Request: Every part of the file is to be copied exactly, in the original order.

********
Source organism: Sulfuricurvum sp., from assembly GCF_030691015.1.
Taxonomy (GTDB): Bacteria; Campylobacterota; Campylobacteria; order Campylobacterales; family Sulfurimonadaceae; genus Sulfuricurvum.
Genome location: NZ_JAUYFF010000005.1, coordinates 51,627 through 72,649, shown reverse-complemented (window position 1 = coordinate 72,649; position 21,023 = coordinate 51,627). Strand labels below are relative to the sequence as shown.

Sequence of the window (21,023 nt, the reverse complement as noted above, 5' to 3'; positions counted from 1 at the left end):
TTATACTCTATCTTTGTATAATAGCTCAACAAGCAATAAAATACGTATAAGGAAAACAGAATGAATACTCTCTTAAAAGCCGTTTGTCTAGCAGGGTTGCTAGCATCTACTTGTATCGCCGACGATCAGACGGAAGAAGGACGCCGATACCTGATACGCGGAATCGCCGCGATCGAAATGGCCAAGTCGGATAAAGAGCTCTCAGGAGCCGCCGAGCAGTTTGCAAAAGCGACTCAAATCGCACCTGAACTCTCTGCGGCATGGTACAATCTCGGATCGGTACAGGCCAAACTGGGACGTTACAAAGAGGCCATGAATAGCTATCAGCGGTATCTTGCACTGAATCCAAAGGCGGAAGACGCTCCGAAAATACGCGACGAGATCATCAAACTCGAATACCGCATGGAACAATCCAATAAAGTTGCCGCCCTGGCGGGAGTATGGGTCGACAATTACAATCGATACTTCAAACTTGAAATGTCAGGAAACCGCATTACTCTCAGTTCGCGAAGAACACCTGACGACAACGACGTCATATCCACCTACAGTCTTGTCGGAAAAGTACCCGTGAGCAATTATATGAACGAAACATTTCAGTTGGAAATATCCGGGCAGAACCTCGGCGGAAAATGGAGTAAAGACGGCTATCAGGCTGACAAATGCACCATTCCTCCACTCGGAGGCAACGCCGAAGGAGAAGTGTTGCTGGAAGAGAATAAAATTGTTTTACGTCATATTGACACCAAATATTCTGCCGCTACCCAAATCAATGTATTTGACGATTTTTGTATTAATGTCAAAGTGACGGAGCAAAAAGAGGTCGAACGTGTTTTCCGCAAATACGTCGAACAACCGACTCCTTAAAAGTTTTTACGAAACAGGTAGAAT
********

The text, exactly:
Source organism: Sulfuricurvum sp., from assembly GCF_030691015.1.
Taxonomy (GTDB): Bacteria; Campylobacterota; Campylobacteria; order Campylobacterales; family Sulfurimonadaceae; genus Sulfuricurvum.
Genome location: NZ_JAUYFF010000005.1, coordinates 51,627 through 72,649, shown reverse-complemented (window position 1 = coordinate 72,649; position 21,023 = coordinate 51,627). Strand labels below are relative to the sequence as shown.

Sequence of the window (21,023 nt, the reverse complement as noted above, 5' to 3'; positions counted from 1 at the left end):
TTATACTCTATCTTTGTATAATAGCTCAACAAGCAATAAAATACGTATAAGGAAAACAGAATGAATACTCTCTTAAAAGCCGTTTGTCTAGCAGGGTTGCTAGCATCTACTTGTATCGCCGACGATCAGACGGAAGAAGGACGCCGATACCTGATACGCGGAATCGCCGCGATCGAAATGGCCAAGTCGGATAAAGAGCTCTCAGGAGCCGCCGAGCAGTTTGCAAAAGCGACTCAAATCGCACCTGAACTCTCTGCGGCATGGTACAATCTCGGATCGGTACAGGCCAAACTGGGACGTTACAAAGAGGCCATGAATAGCTATCAGCGGTATCTTGCACTGAATCCAAAGGCGGAAGACGCTCCGAAAATACGCGACGAGATCATCAAACTCGAATACCGCATGGAACAATCCAATAAAGTTGCCGCCCTGGCGGGAGTATGGGTCGACAATTACAATCGATACTTCAAACTTGAAATGTCAGGAAACCGCATTACTCTCAGTTCGCGAAGAACACCTGACGACAACGACGTCATATCCACCTACAGTCTTGTCGGAAAAGTACCCGTGAGCAATTATATGAACGAAACATTTCAGTTGGAAATATCCGGGCAGAACCTCGGCGGAAAATGGAGTAAAGACGGCTATCAGGCTGACAAATGCACCATTCCTCCACTCGGAGGCAACGCCGAAGGAGAAGTGTTGCTGGAAGAGAATAAAATTGTTTTACGTCATATTGACACCAAATATTCTGCCGCTACCCAAATCAATGTATTTGACGATTTTTGTATTAATGTCAAAGTGACGGAGCAAAAAGAGGTCGAACGTGTTTTCCGCAAATACGTCGAACAACCGACTCCTTAAAAGTTTTTACGAAACAGGTAGAAT